Ten practical steps to improve social mobility include fairer grammar school admissions, no more unpaid internships and better early years education
The Sutton Trust is calling today for social mobility to be placed at the heart of the 2017 election campaign in a new Mobility Manifesto that sets out 10 practical and evidence-based policies designed to address issues affecting Britain’s low levels of mobility.
The manifesto urges the political parties to take steps to make grammar and comprehensive school admissions fairer. Research by the Trust has shown grammar schools and England’s highest performing non-selective schools to be socially selective. On average, 2.4% of pupils at grammar schools and 9% of those at one of the top 500 comprehensives are disadvantaged, much less than the average school (17%).
To change this, the Trust wants to see existing grammar schools do much more to attract low income pupils – through improved outreach, contextual admissions and priority places for poorer pupils who meet the entrance criteria – before their number is increased. To tackle ‘selection by house price’ at top urban comprehensives, the Trust is recommending increased use of ballots and banding – perhaps with half the places for those living nearest the school and half to those living further away using random allocation.
Today’s manifesto also urges the political parties to place disadvantaged pupils in the centre of their plans for school funding. It calls for continued support for the pupil premium for all disadvantaged pupils as well as guarantees that any new national funding formula recognises the need of those facing a ‘double disadvantage’ – poorer pupils living in poorer communities. With tight budgets, the Trust want to see all schools using evidence from the Education Endowment Foundation’s Teaching and Learning Toolkit to inform their spending decisions.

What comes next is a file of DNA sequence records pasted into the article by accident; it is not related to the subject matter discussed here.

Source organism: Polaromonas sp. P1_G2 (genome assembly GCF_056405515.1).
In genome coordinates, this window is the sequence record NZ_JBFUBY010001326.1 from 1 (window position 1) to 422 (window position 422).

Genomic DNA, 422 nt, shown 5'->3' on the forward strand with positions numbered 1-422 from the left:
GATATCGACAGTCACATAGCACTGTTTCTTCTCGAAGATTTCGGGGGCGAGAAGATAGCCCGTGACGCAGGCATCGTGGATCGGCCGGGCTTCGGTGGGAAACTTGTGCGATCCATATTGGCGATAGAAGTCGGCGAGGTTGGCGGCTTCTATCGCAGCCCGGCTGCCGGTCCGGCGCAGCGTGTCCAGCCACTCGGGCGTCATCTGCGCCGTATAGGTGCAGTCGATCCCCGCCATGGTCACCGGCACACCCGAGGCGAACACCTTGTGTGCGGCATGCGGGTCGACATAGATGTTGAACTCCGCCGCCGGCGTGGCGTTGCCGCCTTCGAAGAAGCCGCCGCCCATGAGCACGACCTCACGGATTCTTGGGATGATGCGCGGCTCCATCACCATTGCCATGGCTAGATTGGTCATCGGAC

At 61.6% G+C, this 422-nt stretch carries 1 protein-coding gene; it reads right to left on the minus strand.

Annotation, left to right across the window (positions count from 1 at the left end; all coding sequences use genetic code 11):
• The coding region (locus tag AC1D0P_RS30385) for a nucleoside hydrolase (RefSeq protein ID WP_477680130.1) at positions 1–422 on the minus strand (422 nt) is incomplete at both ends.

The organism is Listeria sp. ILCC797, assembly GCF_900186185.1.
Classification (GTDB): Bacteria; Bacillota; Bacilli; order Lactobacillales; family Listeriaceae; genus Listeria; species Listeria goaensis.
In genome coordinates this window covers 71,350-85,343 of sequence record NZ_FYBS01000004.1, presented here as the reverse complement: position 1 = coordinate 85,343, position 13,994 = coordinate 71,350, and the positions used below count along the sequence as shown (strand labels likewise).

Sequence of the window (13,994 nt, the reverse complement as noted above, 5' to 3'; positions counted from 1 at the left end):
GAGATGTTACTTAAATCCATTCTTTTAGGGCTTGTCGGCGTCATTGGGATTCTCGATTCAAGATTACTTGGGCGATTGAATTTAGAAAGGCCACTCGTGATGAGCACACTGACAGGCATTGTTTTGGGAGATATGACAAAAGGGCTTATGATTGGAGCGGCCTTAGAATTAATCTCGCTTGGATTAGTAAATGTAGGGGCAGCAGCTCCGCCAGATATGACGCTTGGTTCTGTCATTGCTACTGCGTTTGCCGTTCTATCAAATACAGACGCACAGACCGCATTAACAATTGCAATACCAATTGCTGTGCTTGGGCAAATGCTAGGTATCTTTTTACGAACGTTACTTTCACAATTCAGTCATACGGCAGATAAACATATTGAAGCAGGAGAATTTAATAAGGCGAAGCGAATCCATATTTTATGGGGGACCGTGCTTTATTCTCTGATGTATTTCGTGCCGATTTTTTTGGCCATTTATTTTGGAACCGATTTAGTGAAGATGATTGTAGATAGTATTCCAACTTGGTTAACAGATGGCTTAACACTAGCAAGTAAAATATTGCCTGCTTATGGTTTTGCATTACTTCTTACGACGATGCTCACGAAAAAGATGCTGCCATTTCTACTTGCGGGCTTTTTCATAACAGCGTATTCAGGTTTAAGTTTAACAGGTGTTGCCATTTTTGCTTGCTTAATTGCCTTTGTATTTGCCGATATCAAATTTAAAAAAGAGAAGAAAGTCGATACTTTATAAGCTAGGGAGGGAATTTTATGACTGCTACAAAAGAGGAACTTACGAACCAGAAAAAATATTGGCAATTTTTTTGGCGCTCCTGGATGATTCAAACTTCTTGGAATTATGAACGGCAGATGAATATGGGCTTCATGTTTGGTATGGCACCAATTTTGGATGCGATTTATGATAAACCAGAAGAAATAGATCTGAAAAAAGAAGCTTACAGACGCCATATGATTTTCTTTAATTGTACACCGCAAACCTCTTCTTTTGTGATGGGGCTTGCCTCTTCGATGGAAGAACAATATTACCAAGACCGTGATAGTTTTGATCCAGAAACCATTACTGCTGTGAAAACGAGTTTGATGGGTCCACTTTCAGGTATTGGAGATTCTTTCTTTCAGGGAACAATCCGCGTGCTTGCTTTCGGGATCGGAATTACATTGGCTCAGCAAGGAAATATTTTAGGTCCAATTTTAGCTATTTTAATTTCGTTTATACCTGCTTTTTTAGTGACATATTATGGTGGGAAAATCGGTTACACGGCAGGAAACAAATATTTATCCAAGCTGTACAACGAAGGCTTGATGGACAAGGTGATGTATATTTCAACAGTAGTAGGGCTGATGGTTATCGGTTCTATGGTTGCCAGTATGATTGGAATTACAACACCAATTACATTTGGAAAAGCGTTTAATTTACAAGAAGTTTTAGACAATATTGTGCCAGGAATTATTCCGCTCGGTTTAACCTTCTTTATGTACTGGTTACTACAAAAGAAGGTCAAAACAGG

The Mobility Manifesto warns that any efforts to improve social mobility must start before school begins, when there is already a 19-month gap in school readiness between the richest and the poorest tenth of children. The Trust want all disadvantaged children to have access to the best early years’ education by protecting educational funding and resources and ensuring that early years’ practitioners are well-qualified at a time when the focus is increasingly on childcare.
The Manifesto also calls for a ban on unpaid internships that are over four weeks long so that young people who can’t afford to work for free aren’t excluded from different career paths. Other recommendations include:
Sir Peter Lampl, Founder and Chairman of the Sutton Trust, said today:
“There is a clear recognition by all the main political parties that we need to do a lot more to improve social mobility. Today’s ten-point manifesto gives them evidence-based and practical ideas that could turn this consensus into radical change.
“Our recommendations range from giving all disadvantaged children access to the best early years education to ensuring that there are many more high quality advanced and higher level apprenticeships. Importantly, we need to intervene at every stage of a young person’s life, from before school starts, to university and beyond.”
For further information or to arrange an interview, please contact: Hilary Cornwell or Conor Ryan on 0207 802 1660.
NOTES TO EDITORS